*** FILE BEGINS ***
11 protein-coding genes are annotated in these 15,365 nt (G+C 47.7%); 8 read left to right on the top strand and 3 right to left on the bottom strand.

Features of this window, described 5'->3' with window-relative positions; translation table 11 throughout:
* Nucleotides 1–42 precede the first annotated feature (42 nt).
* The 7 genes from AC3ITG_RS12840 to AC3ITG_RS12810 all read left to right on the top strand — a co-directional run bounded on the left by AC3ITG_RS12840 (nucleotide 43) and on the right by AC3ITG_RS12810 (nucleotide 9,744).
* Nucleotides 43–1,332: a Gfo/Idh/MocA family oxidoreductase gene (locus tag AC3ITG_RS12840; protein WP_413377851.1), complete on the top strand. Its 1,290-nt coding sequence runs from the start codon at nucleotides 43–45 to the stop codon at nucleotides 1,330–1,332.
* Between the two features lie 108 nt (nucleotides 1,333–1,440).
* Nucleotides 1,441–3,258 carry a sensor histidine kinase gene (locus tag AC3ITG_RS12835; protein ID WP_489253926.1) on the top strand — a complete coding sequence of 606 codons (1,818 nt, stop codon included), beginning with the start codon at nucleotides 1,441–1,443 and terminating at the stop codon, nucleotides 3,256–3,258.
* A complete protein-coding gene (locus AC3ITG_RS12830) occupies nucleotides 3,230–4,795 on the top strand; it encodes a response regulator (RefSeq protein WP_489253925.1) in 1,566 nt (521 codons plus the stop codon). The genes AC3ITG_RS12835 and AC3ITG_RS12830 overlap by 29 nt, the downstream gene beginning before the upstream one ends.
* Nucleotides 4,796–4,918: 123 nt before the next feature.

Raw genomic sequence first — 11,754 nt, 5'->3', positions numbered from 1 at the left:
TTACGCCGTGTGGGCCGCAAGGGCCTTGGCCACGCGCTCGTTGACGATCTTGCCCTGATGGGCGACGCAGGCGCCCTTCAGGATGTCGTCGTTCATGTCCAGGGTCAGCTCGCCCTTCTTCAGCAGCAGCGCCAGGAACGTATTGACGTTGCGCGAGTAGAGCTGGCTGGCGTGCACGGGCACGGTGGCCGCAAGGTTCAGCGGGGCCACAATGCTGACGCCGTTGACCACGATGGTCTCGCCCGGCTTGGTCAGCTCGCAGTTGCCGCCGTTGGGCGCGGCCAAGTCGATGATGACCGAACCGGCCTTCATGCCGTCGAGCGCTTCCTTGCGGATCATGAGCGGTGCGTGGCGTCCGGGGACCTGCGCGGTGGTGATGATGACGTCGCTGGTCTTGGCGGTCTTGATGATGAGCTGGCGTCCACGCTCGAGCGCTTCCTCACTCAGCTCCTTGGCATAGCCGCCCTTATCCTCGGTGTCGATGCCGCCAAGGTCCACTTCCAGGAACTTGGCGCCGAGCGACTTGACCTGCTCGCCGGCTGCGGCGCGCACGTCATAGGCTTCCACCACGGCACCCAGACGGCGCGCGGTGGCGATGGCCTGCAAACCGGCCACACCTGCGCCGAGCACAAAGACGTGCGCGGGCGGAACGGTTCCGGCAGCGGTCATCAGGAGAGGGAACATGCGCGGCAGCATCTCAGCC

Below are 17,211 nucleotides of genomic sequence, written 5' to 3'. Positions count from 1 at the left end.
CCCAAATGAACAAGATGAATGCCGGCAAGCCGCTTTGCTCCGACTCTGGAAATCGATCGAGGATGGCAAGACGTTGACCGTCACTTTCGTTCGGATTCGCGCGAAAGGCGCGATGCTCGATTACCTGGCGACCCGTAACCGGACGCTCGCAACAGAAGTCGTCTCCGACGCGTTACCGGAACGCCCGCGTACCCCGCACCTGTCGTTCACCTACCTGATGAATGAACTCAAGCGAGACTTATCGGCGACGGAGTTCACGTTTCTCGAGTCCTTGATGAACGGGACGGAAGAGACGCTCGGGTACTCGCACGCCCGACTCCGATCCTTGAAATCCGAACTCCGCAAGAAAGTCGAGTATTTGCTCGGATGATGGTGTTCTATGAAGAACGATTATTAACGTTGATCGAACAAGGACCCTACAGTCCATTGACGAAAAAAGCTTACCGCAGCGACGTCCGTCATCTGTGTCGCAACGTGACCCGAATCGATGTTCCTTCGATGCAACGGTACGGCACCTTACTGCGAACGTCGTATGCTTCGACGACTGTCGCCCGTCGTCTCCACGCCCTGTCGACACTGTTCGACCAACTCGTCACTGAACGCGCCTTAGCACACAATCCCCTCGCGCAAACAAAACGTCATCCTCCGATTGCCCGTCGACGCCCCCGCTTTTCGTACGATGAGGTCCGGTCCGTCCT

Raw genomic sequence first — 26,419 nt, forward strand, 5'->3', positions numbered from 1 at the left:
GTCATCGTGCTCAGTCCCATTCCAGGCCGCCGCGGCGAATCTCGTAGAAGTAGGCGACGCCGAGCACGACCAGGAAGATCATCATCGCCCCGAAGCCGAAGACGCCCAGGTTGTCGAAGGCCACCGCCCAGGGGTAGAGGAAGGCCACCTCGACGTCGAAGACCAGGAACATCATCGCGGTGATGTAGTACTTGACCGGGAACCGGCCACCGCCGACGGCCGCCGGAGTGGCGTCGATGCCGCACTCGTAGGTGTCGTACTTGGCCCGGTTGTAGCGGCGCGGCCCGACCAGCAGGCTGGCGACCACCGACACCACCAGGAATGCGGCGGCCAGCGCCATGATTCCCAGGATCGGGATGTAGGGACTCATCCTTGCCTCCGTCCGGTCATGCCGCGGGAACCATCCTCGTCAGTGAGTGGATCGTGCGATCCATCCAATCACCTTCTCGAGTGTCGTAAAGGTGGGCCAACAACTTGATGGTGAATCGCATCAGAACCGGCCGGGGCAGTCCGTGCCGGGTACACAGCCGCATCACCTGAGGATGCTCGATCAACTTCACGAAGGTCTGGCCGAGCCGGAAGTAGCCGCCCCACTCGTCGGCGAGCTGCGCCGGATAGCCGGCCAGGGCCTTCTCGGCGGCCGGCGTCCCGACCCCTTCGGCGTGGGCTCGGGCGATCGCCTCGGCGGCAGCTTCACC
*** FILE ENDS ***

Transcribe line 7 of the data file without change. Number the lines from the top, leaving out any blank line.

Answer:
* Nucleotides 1,441–3,258 carry a sensor histidine kinase gene (locus tag AC3ITG_RS12835; protein ID WP_489253926.1) on the top strand — a complete coding sequence of 606 codons (1,818 nt, stop codon included), beginning with the start codon at nucleotides 1,441–1,443 and terminating at the stop codon, nucleotides 3,256–3,258.